From Sophie DeWitt:
The video features a musician performing a song about combat for a Vietnam Vet who then spent the following 30 years as a drug and family therapist. The conversation that follows might surprise you. Lang’s song serves as a doorway into an unflinching conversation covering Bill DeWitt’s harrowing experience in Vietnam, his observations of the long-term effects of war on Veterans, and how the culpability of war is becoming more distant to the civilian public.
This is the first episode of a new songwriting series, This One’s For You. The program captures a performance and conversation between songwriters and those who have inspired their songs. Many of our favorite songs are conversations in which we only hear one side of the story; this program gives a long-overdue microphone to another side of the story. There is a rare, blunt honesty to this program that makes it hard to look away.
Thank you to all the current men and women serving and who have served our country.
So, How Was Your Day?
Coffee shop confections.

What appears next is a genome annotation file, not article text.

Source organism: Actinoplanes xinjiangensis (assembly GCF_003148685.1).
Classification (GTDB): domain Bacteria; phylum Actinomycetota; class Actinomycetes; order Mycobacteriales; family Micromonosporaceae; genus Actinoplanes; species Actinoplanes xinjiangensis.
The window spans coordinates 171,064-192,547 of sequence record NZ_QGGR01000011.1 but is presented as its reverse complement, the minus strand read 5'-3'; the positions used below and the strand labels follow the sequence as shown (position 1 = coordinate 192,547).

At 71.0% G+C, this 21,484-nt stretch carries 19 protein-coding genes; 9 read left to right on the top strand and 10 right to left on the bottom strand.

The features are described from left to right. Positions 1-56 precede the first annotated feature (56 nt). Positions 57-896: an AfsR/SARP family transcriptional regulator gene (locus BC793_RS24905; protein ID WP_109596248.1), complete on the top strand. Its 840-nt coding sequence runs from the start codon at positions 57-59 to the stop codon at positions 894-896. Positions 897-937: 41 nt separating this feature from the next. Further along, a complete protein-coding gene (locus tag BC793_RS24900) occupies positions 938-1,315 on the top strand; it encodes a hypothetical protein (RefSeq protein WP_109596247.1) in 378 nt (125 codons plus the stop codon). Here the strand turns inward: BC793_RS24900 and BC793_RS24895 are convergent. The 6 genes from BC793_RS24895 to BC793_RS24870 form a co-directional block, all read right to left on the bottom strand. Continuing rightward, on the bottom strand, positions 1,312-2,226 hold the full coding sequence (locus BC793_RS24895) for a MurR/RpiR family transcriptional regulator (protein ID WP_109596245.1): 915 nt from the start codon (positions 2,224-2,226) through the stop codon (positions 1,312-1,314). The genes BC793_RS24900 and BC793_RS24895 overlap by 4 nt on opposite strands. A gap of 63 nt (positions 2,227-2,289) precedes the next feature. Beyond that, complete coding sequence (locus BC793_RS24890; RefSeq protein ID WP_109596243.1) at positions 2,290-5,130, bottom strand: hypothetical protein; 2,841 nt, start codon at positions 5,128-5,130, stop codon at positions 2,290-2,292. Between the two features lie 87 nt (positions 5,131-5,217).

I’m up at 7am, out the door at 7:30am. Praying that the traffic gods will be merciful and allow me to make it to set by my 8:30am call time (which in LA is code for 8 o’clock). Today I’m shooting an episode of a web series I host, The Science of Happiness. I usually don’t have time to grab breakfast before I leave, but there’s always some coffee shop confections on set. As I devour the pastries, my director Mike Bernstein (with his first of many coffees in hand) goes over the game plan with me. Once I have a fuzzy idea of what we’re doing, Taylor from makeup makes me look presentable. Our participants are volunteers and in the interest of science, we keep them as uninformed as possible. In LA people are skeptical of everything, so telling them they can’t know what we’re doing doesn’t exactly help. I combat this with the tried-and-true technique of awkward smalltalk while our cinematographer Yuki adjusts lights and frames us up. I run each participant through a psychology experiment that we’ve pulled from a peer-reviewed study. Usually we see some pretty amazing reactions and I do my best to control my own emotions. Outside I’m cool as the Fonz, internally I’m crying like a 5-year-old girl with soap in her eyes. Once they finish, we thank them for their time and it’s on to the next. We’ll have between 3 and 6 volunteers before we break for lunch. By this point, everyone’s been on set 6 hours.